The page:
|Publication number||US4243962 A|
|Application number||US 05/897,420|
|Publication date||Jan 6, 1981|
|Filing date||Apr 18, 1978|
|Priority date||Apr 18, 1978|
|Publication number||05897420, 897420, US 4243962 A, US 4243962A, US-A-4243962, US4243962 A, US4243962A|
|Inventors||Joseph F. Larkin, Harold M. Cassidy, John W. Woodcock, William M. Dunn|
|Original Assignee||Trw Inc.|
|Export Citation||BiBTeX, EndNote, RefMan|
|Patent Citations (7), Referenced by (2), Classifications (11), Legal Events (1)|
|External Links: USPTO, USPTO Assignment, Espacenet|
The invention relates to a digital tuning element for an electronic tuning means and the method of making same and more particularly to a digital tuning element for an electronic tuning means for automobile radios utilizing binary control signals.
In the past radio apparatuses, particularly automobile radios have been tuned by moving powdered iron cores in and out of coils or inductors to change the resonant frequency of the tuned circuits provided by the coils with capacitors connected across them. This method of tuning is known as permeability tuning. Such tuners have also been provided with a manual tuning knob and a plurality of push buttons which can be set by the operator to selected stations for instant recall.
Although the use of such manual tuning knob and push buttons provided by such tuners are desirable, the size and weight of the traditional automobile radios are a disadvantage in view of the need to make automobiles smaller and lighter, and the need to decrease the space required in the instrument panel. There is also a desire to use newer technologies, such as digital frequency displays, rather than dials and pointers, and to obtain accurate tuning of radio stations provided by the use of digital techniques.
It is, therefore, an object of the invention to provide a new and improved digital tuning element and method of making same for radios which provides the advantages of push button and manual tuning, while reducing the size and weight of a tuning device which must be mounted in the instrument panel of an automobile.
Another object of the invention is to provide a new and improved digital tuning element for radios which reduces the space required for a tuning means and provides a digital frequency display.
Another object of the invention is to provide a new and improved digital tuning element for automobile radios which while reducing the space required in the instrument panel for a tuning means allows a portion of the radio to be positioned in another location for remote control.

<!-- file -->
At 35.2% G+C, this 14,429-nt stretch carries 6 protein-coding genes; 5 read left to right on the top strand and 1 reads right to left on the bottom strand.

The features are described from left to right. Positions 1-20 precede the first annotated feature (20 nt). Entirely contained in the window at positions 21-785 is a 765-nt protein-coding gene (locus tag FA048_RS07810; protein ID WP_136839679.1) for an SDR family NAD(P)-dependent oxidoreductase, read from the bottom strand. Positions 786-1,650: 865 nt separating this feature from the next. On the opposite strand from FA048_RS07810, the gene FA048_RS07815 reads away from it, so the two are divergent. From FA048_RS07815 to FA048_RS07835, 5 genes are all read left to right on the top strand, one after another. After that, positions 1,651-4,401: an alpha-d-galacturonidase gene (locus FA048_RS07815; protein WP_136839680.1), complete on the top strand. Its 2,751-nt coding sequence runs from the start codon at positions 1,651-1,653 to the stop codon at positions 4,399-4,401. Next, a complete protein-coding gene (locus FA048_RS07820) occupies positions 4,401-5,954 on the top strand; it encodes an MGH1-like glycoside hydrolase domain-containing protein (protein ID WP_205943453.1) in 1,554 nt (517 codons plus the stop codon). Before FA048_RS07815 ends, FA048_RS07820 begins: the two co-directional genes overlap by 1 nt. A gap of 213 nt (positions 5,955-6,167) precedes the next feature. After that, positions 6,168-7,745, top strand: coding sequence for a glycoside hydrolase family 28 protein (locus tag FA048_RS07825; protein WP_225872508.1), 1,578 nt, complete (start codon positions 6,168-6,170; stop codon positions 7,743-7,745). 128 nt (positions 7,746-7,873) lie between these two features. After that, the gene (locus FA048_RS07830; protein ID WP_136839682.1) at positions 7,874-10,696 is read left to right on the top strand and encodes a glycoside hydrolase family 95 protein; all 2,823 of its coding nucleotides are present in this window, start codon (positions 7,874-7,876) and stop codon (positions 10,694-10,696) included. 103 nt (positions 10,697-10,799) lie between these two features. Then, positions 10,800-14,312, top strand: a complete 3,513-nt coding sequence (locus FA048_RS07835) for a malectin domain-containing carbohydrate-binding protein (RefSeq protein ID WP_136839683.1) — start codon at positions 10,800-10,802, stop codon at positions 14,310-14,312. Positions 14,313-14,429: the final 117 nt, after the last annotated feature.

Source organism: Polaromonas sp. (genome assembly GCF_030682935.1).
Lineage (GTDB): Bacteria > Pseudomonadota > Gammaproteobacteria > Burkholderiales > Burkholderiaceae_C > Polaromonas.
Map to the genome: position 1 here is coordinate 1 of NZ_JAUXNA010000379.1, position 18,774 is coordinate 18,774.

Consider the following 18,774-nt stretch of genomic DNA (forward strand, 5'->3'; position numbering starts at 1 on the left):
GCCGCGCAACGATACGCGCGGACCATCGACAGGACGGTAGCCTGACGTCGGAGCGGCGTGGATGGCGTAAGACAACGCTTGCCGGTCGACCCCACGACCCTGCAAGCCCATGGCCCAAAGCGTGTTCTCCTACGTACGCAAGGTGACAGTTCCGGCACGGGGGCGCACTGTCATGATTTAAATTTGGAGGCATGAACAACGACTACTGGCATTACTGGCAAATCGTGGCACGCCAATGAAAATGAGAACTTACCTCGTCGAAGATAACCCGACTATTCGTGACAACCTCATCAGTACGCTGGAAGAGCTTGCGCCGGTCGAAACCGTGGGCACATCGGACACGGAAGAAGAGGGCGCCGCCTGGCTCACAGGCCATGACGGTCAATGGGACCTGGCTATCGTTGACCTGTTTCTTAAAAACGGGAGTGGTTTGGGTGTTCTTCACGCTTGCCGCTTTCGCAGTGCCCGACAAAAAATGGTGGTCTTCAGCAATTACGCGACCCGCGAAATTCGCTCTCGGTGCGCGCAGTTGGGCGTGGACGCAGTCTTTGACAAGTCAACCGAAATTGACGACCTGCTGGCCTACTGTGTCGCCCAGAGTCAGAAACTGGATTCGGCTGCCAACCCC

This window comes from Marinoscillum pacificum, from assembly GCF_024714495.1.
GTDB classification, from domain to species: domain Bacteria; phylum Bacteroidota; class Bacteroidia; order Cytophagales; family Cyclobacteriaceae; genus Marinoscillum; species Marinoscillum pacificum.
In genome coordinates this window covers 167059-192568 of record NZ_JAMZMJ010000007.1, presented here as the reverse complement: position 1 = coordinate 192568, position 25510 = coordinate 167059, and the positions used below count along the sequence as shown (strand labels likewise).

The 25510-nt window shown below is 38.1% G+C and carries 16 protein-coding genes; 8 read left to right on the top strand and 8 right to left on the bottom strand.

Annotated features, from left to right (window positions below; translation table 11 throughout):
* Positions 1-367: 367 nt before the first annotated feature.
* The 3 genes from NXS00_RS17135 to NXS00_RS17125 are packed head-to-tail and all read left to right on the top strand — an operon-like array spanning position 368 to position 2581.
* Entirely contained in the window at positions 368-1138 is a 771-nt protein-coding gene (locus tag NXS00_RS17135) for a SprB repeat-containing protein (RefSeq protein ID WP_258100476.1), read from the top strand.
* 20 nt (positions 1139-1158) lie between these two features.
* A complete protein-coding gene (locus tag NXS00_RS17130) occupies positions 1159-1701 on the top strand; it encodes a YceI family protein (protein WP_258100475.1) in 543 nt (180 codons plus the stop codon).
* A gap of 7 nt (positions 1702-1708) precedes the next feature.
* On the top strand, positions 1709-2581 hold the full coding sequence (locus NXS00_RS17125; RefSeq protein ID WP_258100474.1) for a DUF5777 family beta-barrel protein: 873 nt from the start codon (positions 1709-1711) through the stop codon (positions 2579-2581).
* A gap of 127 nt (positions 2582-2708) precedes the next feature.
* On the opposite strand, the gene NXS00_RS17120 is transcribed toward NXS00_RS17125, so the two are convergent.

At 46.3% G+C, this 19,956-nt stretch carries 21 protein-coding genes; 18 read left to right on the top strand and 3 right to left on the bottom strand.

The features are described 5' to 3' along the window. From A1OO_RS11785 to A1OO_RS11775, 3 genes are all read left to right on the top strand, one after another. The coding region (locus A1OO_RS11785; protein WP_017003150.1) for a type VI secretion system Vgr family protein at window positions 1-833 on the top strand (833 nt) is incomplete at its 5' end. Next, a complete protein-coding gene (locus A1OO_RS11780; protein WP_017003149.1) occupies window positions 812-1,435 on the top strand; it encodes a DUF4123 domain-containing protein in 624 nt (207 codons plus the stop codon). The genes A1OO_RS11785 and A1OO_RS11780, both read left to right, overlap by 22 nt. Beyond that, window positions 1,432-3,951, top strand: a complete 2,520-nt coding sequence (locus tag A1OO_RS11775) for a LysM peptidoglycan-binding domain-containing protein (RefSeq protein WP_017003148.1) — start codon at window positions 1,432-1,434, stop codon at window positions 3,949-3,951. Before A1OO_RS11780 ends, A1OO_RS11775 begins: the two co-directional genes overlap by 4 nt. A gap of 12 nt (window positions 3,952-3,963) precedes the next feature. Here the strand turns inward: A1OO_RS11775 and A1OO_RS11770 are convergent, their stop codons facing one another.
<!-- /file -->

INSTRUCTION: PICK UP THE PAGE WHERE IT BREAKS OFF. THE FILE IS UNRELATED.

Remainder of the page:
Another object of the invention is to provide a new and improved digital tuning element which provides high accuracy in the tuning of desired station frequencies both manually and by presettable push buttons.
Another object of the invention is to provide a new and improved electronic tuning element and method of making the same for automobile radios which is easily manufactured and is low in cost.
The above objects as well as many other objects of the invention are achieved by providing a digital tuning element for an electronic tuning means which is positioned either manually by a tuning knob or by the actuation of a selected one of the plurality of preset push buttons. The digital tuning element has a coding means which is sensed by a detecting means for providing binary coded output signals relating to the position of the tuning element. In the embodiments described, the tuning element is a body having the coding means about its cylindrical surface. The sensed code is delivered by the detecting means over a plurality of channels to a receiving means which may be positioned at a remote location. The receiving means includes a phase locked loop frequency synthesizer which receives the series of binary coded signals from the detecting means and synthesizes a predetermined frequency which is utilized for selecting the desired signal to be received by the radio. The binary coded signals from the detecting means are also utilized for driving a digital frequency display which may be positioned on the automobile instrument panel for easy visibility by the operator. In this manner, the driver may tune the radio in the familiar way, either manually or by push button, without taking his eyes off the road, while allowing accurate electronic tuning as well as digital station frequency display.